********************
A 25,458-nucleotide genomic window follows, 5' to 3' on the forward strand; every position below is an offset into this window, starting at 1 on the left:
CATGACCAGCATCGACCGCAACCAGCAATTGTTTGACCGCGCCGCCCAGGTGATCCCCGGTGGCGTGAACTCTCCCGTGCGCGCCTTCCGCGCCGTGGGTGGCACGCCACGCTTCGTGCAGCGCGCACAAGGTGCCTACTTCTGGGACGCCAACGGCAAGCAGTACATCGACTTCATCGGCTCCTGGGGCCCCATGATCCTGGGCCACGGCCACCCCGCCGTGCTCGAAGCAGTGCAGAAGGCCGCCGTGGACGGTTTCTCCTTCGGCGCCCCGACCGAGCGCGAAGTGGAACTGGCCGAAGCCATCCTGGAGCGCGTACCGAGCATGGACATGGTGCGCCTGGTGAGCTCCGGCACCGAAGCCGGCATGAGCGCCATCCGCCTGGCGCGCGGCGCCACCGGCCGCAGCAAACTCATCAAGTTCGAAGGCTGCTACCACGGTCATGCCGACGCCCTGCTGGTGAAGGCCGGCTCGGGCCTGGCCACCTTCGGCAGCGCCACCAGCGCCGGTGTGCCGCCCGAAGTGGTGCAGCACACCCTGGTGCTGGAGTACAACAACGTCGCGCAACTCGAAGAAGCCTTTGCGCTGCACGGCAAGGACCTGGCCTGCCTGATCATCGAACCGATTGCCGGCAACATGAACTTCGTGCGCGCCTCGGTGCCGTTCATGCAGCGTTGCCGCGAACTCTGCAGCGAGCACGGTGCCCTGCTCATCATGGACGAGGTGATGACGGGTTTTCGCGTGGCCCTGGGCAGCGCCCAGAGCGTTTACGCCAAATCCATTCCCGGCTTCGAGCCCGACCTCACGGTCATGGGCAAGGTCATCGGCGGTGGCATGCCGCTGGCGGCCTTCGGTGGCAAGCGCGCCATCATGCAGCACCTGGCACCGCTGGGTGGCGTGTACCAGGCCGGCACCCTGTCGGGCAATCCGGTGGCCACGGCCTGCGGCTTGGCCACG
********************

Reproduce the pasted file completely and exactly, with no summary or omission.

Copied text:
A 25,458-nucleotide genomic window follows, 5' to 3' on the forward strand; every position below is an offset into this window, starting at 1 on the left:
CATGACCAGCATCGACCGCAACCAGCAATTGTTTGACCGCGCCGCCCAGGTGATCCCCGGTGGCGTGAACTCTCCCGTGCGCGCCTTCCGCGCCGTGGGTGGCACGCCACGCTTCGTGCAGCGCGCACAAGGTGCCTACTTCTGGGACGCCAACGGCAAGCAGTACATCGACTTCATCGGCTCCTGGGGCCCCATGATCCTGGGCCACGGCCACCCCGCCGTGCTCGAAGCAGTGCAGAAGGCCGCCGTGGACGGTTTCTCCTTCGGCGCCCCGACCGAGCGCGAAGTGGAACTGGCCGAAGCCATCCTGGAGCGCGTACCGAGCATGGACATGGTGCGCCTGGTGAGCTCCGGCACCGAAGCCGGCATGAGCGCCATCCGCCTGGCGCGCGGCGCCACCGGCCGCAGCAAACTCATCAAGTTCGAAGGCTGCTACCACGGTCATGCCGACGCCCTGCTGGTGAAGGCCGGCTCGGGCCTGGCCACCTTCGGCAGCGCCACCAGCGCCGGTGTGCCGCCCGAAGTGGTGCAGCACACCCTGGTGCTGGAGTACAACAACGTCGCGCAACTCGAAGAAGCCTTTGCGCTGCACGGCAAGGACCTGGCCTGCCTGATCATCGAACCGATTGCCGGCAACATGAACTTCGTGCGCGCCTCGGTGCCGTTCATGCAGCGTTGCCGCGAACTCTGCAGCGAGCACGGTGCCCTGCTCATCATGGACGAGGTGATGACGGGTTTTCGCGTGGCCCTGGGCAGCGCCCAGAGCGTTTACGCCAAATCCATTCCCGGCTTCGAGCCCGACCTCACGGTCATGGGCAAGGTCATCGGCGGTGGCATGCCGCTGGCGGCCTTCGGTGGCAAGCGCGCCATCATGCAGCACCTGGCACCGCTGGGTGGCGTGTACCAGGCCGGCACCCTGTCGGGCAATCCGGTGGCCACGGCCTGCGGCTTGGCCACG